When she reached the head of the drook she halted and gave ear. The sloshing and lapping of the tide came up to her; and that was all for a minute or two. She parted the alders and young birches with her hands, very cautiously, and moved downward into the thicket for a distance of three or four yards, then halted again and again listened. At last, above the noises of the tide and almost smothered by them, she heard a sound unmistakably human—a violent sneeze. For a little while she remained quiet, daunted by the darkness and trying to consider the risks she was about to take. But the risks could not be considered, for they were absolutely unknown. She was playing for peace and justice, however—yes, and for Denny Nolan’s happiness. Mastering her fear, she whistled softly. After a minute’s silence a guarded voice replied to the whistle.
“Be that yerself, sir?” inquired the voice from the blackness below.
She descended lower, parting the tangled growth before her with her hands.
“I bes a friend—an’ a woman,” she said. “I comes wid a word for ye, from him.”
“Stand where ye bes!” commanded George Wicks, his voice anxious and suspicious. “What the divil bes the trouble now? Stand where ye bes an’ tell me the word.”
“I bes all alone, so help me Peter!” replied the girl, “an’ it bain’t safe the way we bes talkin’ now, up an’ down the drook. The lads o’ the harbor may be comin’ this way an’ a-hearin’ us—an’ then ye’ll bes in as bad a way as the captain himself. Let me come down to ye. Bes ye afeared o’ one lone woman?”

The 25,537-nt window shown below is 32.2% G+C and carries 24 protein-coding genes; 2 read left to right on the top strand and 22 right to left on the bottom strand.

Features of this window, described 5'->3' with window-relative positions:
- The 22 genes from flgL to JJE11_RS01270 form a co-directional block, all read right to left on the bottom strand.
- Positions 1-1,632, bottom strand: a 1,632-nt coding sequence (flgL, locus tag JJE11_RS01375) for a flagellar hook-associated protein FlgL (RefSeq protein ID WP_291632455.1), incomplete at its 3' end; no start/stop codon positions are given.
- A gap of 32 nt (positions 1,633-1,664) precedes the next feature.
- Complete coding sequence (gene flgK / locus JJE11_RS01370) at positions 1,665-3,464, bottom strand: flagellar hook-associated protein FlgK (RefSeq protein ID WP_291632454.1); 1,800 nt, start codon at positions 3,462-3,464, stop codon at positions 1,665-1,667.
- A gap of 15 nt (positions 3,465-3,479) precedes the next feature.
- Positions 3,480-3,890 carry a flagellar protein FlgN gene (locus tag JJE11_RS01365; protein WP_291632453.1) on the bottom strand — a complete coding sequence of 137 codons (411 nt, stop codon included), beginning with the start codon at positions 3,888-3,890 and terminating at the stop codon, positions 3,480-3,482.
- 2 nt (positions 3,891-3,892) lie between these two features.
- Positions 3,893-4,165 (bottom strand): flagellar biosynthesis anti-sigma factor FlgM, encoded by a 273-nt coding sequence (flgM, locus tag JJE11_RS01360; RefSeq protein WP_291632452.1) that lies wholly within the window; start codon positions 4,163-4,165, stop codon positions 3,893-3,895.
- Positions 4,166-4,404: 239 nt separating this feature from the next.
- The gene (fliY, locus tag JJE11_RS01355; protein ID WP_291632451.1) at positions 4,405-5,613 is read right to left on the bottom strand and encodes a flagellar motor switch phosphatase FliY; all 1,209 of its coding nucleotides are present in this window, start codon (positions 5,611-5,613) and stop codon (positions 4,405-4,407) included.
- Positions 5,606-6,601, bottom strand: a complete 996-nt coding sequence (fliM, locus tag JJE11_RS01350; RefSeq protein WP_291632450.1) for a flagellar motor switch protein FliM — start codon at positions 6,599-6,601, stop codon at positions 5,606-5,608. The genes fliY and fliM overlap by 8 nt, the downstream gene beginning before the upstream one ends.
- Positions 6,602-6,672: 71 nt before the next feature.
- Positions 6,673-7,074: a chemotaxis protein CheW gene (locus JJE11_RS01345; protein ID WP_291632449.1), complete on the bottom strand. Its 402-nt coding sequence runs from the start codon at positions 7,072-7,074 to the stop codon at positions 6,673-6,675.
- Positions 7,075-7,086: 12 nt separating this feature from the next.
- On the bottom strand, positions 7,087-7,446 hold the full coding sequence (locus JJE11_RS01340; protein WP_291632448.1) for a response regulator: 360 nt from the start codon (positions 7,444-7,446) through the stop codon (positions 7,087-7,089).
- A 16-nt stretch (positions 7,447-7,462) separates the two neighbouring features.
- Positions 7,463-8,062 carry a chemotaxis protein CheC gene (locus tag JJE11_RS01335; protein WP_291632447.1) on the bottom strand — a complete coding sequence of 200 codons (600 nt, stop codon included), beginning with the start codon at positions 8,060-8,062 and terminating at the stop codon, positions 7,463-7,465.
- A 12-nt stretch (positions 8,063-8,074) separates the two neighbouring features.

“Come down wid ye, then,” said George, his voice none too steady, “but I warns ye as how I hes a lantern here an’ a pistol, an’ if ye bain’t all alone by yerself I’ll shoot ye like a swile an’ ax ye yer business afterwards. I’s heard queer t’ings o’ Chance Along!”
“I bes alone,” returned Mary, “an’ if ye fires yer pistol at me then ye bes a dirty coward.”
As she spoke she continued her difficult way down the channel of the drook. She saw the yellow gleam of the lantern between the snarled stems of the bushes. Strong, clear-headed and brave as she was, she began now to sob quietly with fright; yet she continued to push her way down the drook.
“They—they has caught the captain,” she said, brokenly, “an’ now they bes huntin’ all ’round the harbor for his boat. I has—come to tell ye—an’ to help ye.”
George Wick parted the bushes, raised his lantern and peered up at her.
“There bain’t no call for ye to be cryin’,” he said, in a changed voice. “If ye means no treachery, lass, then I’ll not be hurtin’ ye.”
She stood beside him; and as he stared at her by the yellow light of the lantern all thought of treachery from that quarter faded away. His heart warmed and got a trifle out of hand. He could scarcely believe his senses, and for a moment forgot John Darling and the queer stories he had heard of Chance Along. All he realized was that his eyes and the lantern told him that the finest looking girl he had ever seen had come down the drook, all of her own free will, to pay him a visit.